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The Highest Power

20th Sunday after Pentecost (A)    October 22, 2017     Text:  Matthew 22:15-22  Rev. Jon Nack

            Dear friends in Christ, when I hear someone say, “I believe in a higher power,” I tend not to be impressed.  There are many “higher powers” in this world.  But there is only one “highest power.”  And if you mix those two things up (whether in your words, or in your deeds), then you are guilty of idolatry.

            The Pharisees in our text wanted to entrap Jesus.  And what they wanted to do was to use the highest power in the world at the time, the Roman government – Caesar in particular.  At the time, there was no greater power than Rome.  Caesar ruled his empire with military and economic might.  The military might took the form of 25 legions of soldiers, which was an immense fighting force of around 125,000 trained and well equipped fighting men.  These soldiers were used to enforce Roman rule and conquer foreign lands subjugate its populations.  Obviously, this meant heavy burdens of taxation not only for the support of Rome’s military might, but for the monthly bread and circus handouts to citizens and slaves in Rome that would have required approximately 300,000 tons of imported grain a year!  [i]  “In addition to the grain toll, there were also taxes on produce, sales taxes, temple taxes, occupational taxes, custom taxes, transit taxes, and many others.”

            Clearly, this heavy burden of taxation was an ongoing source of bitterness and anger because it was plundering a people that often couldn’t afford it, and handing it over to those who kept getting richer and richer.  (Though to be fair, Herod had reinvested Roman money in some magnificent public works projects throughout Israel, including the enlargement of the temple in Jerusalem.) 

            But another objection to the tax was the very fact that the coins used to pay the taxes bore the image of Caesar along with the inscription, “Son of God.”  Such a statement would have been blasphemous to a Jew, but widely accepted just about everywhere else in the empire.

            And it was quite simple, really.  If you refused to pay, you were going to pay.  You were going to feel the full weight and power of the Roman Empire with all that it had at its disposal to enforce it laws, collect its taxes, and rule its subjects.

            And that is exactly what the Pharisees wanted to see happen to Jesus.  That is why they pit Him against the highest power in the land.  They wanted to see Jesus crushed by that power as they came to arrest Him and execute Him as a rebel.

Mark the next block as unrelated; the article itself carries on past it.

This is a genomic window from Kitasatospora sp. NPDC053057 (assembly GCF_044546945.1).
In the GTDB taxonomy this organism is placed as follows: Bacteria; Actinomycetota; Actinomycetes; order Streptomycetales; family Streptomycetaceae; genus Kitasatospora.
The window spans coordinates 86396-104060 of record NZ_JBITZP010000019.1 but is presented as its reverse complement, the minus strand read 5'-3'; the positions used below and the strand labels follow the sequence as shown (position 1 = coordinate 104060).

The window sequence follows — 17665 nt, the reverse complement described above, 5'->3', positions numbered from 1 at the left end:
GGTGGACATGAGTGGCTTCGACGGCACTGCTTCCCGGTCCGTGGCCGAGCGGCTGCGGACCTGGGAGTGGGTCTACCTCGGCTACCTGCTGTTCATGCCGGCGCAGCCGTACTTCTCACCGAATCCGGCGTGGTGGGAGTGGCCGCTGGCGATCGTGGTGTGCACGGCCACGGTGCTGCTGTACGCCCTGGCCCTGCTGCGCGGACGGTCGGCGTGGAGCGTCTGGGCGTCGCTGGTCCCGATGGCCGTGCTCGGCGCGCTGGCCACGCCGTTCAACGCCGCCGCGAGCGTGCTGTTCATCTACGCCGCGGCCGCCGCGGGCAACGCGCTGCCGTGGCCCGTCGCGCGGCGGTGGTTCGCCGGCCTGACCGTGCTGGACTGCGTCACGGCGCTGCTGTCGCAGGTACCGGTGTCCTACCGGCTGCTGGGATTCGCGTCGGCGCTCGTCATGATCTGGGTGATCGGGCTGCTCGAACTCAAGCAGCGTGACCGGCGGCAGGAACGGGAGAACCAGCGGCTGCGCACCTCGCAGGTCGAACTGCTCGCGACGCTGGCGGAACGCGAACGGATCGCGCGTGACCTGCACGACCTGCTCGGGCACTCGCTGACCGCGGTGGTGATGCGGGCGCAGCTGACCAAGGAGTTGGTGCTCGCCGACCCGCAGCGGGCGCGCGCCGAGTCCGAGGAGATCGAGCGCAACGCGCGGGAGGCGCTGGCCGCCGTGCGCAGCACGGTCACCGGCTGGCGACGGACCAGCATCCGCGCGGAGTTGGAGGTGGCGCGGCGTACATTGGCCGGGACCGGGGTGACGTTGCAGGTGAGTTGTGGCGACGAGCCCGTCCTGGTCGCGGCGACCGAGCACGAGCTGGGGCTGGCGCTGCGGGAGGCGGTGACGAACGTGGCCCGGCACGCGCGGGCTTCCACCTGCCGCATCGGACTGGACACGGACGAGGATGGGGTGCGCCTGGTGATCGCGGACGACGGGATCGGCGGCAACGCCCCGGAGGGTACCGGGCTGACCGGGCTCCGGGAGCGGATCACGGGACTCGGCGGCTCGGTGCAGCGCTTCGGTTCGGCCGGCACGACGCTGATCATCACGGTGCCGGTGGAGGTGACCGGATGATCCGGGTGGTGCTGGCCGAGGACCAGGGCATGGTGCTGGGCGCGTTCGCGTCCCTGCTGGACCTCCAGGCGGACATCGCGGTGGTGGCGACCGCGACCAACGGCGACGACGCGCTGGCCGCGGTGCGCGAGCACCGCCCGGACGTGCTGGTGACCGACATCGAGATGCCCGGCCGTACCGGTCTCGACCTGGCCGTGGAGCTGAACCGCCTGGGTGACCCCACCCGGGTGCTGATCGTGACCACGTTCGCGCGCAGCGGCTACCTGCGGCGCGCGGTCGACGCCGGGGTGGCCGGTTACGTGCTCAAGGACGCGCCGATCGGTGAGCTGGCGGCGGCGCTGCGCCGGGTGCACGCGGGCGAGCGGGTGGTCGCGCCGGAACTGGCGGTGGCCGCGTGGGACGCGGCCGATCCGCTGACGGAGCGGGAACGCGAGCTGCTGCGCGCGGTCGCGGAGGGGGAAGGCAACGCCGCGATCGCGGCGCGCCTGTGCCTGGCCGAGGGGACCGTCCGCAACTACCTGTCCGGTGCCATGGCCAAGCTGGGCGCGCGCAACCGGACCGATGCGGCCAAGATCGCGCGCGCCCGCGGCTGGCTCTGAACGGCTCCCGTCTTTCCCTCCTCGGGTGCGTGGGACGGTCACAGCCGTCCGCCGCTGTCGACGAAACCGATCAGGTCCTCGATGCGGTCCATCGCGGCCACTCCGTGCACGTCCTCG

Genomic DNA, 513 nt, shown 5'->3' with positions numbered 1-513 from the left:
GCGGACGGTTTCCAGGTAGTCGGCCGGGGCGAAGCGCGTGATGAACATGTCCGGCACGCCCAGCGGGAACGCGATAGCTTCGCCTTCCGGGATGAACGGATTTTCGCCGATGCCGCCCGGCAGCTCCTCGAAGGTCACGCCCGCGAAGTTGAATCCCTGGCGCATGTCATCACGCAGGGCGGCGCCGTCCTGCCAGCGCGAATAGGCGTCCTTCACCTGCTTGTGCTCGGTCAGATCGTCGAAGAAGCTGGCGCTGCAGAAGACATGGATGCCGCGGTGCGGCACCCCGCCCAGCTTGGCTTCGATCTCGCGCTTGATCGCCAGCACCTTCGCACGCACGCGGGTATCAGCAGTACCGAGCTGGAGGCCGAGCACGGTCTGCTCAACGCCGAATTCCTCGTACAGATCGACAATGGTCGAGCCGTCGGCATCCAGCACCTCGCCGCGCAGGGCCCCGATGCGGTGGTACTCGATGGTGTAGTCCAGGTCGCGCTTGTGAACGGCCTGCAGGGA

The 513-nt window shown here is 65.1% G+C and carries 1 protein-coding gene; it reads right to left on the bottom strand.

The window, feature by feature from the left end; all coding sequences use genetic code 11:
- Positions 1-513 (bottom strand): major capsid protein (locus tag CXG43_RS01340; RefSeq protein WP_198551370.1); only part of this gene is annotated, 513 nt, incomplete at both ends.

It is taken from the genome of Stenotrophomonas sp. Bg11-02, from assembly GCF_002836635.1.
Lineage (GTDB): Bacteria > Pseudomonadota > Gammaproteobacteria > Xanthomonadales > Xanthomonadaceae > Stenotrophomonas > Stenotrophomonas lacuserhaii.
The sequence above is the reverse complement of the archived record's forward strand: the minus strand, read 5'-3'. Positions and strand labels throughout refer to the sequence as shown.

The Pharisees were showing that they believed in a higher power.  Oh, they might have said their higher power was God, but when it came right down to it, the higher power they appealed to wasn’t God.  They were going to use the government to make things right, to help them keep their own positions and authority and way of life. 

            There are “higher authorities” and then there is the highest authority.  When you get the two confused, you are guilty of committing idolatry.  Luther explained that we should fear, love and trust in God above all things.

            The Pharisees wanted to trust in the power of Rome.  We want to trust in the power of the dollar.  We want to trust in our candidates and their efforts in office to make things right for us.  We want to trust in our own resourcefulness and cleverness to get ahead, and sometimes to get around other people.  We want to trust in the power of science and medicine and technology.  We want to trust in our own feelings to guide us into the right thinking and the right decisions. 

            There are higher powers that we trust in.  There are also higher powers that we fear.  We may fear the disapproval of a husband or wife and not want to upset him or her.  We may fear a boss who expects us to do dishonest things.  We may fear the powers of the government that seems to be more and more hostile to Christianity.  We may fear the power of society as it too stands ready to punish with ridicule and worse, those who stand for Christ, and Christian values.  Or, we may simply fear that we are losing out in life if we don’t spend our days, hours, and dollars and what we think will bring us happiness and fulfillment at the expense of our spiritual lives.  That is an awful powerful force for far too many today that have so many excuses why they do not frequent the Lord’s house or honor the Sabbath.  There may be lots of higher powers.  But there is only one highest power.